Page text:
AARON: For environmentalists, ever since actions like the Warner Creek Blockade, burned forests had become essential ecosystems. In particular, there was fear that too much salvage logging could endanger several types of woodpeckers, that live in these dead trees.
SUSAN JANE: And it finally got to the point where, uh, there were, uh, colleagues of mine in the conservation community who were really pretty, uh, strident in their view that, you know, salvage logging really was the devil.
AARON: But to timber communities, salvage logging was a saving grace. Those trees are dead. So you either log them quickly, or they rot, and the local economy rots with them.
MARK: both sides actually were pretty entrenched.
AARON: This is County Judge Mark Webb again. And he had an idea. He had been reading about a biologist who was looking into the impacts of salvage logging on woodpeckers. And he thought: this is somewhere they could follow the science.
MARK: We could develop a research salvage around a woodpecker study. And it would allow us to actually see if there wasn’t some way that active management, if it didn’t facilitate ecologically important habitats, maybe didn’t destroy them as bad or impact them as bad. And so that was the point that I tried to get into that conversation. And it was just shut down in a heartbeat. Nobody was going there, either the environmentalists or industry.
AARON: Here they were, six years into the collaboration, and no one was willing to budge. To Mark, that felt like failure.
SUSAN JANE: Mark walked away and got in his rig and left. That was that.
MARK: yeah, and I walked away because I just thought after six, seven fricking years, we can’t talk about this and I’m done with it.
AARON: Mark was ready to go back to the status quo and fight it out. And he wasn’t the only one who walked away over the years. A lot of people on both sides did. But Boyd in particular was effective in getting locals to return.
BOYD BRITTON: One of the arguments that some of the guys were telling me, well, you know, we’ve given this, we gave up this and gave up this. Okay, you have. But listen, if we don’t engage them, we’re done. I think desperation, more so than my rhetoric or anything like that, is what convinced these folks to come along.
AARON: After almost two years, Mark came back. But by then, the group’s internal dynamics were only part of the problem. There was also pushback from the community. You have to understand, the people of Grant County do not trust big government. They voted to ban the United Nations in 2002 and have tried to gain control of federal land. So it’s no surprise locals hated even the hint that environmentalists from the west side of Oregon could dictate their fate. As county judge, Mark took most of the heat.
MARK: Uh, I was in office just one term. A big reason is because of my involvement with the collaborative, uh, that was clearly communicated to me. And so there’s been a lot of pushback. Um, I’m considered an enviro. So it is fun to see some of the emails where I’m grouped with the radical enviros. And if I could, I would be out cutting the big trees that we’re not allowed to cut because that’s what I like to do.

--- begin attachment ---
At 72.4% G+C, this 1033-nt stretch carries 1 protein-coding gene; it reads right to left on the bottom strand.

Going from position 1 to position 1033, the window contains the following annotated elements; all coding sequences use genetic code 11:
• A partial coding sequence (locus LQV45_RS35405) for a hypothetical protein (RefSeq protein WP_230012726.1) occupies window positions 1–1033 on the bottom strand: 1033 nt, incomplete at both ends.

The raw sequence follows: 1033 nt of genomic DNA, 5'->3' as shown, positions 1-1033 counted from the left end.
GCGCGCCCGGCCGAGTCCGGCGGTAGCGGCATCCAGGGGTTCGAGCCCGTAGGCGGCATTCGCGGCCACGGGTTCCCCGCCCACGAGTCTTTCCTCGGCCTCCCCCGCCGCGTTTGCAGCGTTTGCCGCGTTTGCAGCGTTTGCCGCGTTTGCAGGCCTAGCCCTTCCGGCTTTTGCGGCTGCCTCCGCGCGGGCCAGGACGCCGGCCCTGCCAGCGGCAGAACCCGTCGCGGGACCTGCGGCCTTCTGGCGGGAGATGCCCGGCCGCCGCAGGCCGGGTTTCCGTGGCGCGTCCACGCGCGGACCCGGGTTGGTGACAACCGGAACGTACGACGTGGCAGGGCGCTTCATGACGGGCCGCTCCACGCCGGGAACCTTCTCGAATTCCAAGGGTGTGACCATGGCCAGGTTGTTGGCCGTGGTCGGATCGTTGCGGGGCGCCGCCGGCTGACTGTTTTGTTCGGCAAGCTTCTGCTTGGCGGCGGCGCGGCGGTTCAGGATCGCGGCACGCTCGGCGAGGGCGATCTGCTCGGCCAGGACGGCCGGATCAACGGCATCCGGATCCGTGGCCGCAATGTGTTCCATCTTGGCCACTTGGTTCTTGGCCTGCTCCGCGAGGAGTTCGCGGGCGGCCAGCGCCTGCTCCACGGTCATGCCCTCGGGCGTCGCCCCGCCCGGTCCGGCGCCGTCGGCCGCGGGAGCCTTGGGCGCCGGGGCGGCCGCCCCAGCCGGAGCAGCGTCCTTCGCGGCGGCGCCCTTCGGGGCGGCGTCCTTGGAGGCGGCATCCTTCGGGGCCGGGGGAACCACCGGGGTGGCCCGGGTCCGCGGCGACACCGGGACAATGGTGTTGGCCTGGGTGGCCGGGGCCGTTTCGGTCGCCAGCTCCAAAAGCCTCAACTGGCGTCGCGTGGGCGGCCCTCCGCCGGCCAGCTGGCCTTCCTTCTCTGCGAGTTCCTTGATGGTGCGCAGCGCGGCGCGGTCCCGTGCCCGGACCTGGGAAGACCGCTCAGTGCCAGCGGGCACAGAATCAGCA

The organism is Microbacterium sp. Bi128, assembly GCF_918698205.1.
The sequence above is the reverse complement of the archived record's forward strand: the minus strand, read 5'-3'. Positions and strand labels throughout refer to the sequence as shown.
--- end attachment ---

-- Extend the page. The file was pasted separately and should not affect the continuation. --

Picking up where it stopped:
AARON: But what Mark and the rest of the group didn’t know is that the county was on the verge of a massive crisis. And it was going to make or break their collaborative.
That’s coming up.
[SOUNDS OF SAW MILL]
AARON: This is the sound of the Malheur Lumber saw mill in John Day, the biggest town in Grant County. It’s the timber equivalent of a Rube Goldberg machine: logs go in; perfectly milled 2x4′s come out. Bruce Daucsavage is the president of the company that owns the mill. And he wasn’t an early fan of the collaborative.
BRUCE DAUCSAVAGE: And so the first reaction was we’re gonna fight ya until we’re the last sawmill standing. Unfortunately, we pretty much are the last sawmill standing.
AARON: Before the Timber Wars, there were around 40 mills across Eastern Oregon. By Bruce’s count, now there are a dozen. And by 2012, Malheur Lumber was the last one left in Grant County, and it was running on sawdust.
BRUCE: We had run out of supply. I actually announced in the newspaper a 90-day notice that we can’t continue on.
AARON: They were the biggest private employer in the county, and they’d have to lay off nearly 100 workers.
SUSAN JANE: I remember, I was actually on a backpacking trip and the Sierras, and I came out of the wilderness, and I was all blissed out coming out of the Sierras and feeling like John Muir, and I checked my voicemail.
AARON: Susan Jane had a message from one of the mill employees she knew through the collaborative. He said the mill was closing. So she called him back.
SUSAN JANE: I was like, this is not okay. I spent pretty much the whole trip home thinking about what are we going to do because if the mill closes that this community just dries up and blows away. It’s really the mainstay of what’s keeping this community alive.
AARON: But it wasn’t just the community. Susan Jane realized the mill was also keeping the collaborative alive.
SARAH JANE: Because even, I mean, even if the community could persist, there’s no mill to process the, the byproduct of our restoration work.
AARON: The timber they thinned paid for the rest of their work.
SUSAN JANE: And at that point, you know, there is no other place to take it. And so we were, we were going to be done if that mill closes.
AARON: So she started making phone calls. She got Oregon Senator Ron Wyden’s office involved. She roped in other conservation groups like the Nature Conservancy and Sustainable Northwest. And she got Bruce and the county’s biggest loggers on board.
BRUCE: We met in Portland and unbeknownst to me, I thought it was going to be just a couple of us. I believe there were 40 people in the room. There were people on the phone talking about how we can keep the mill open and still meet these goals.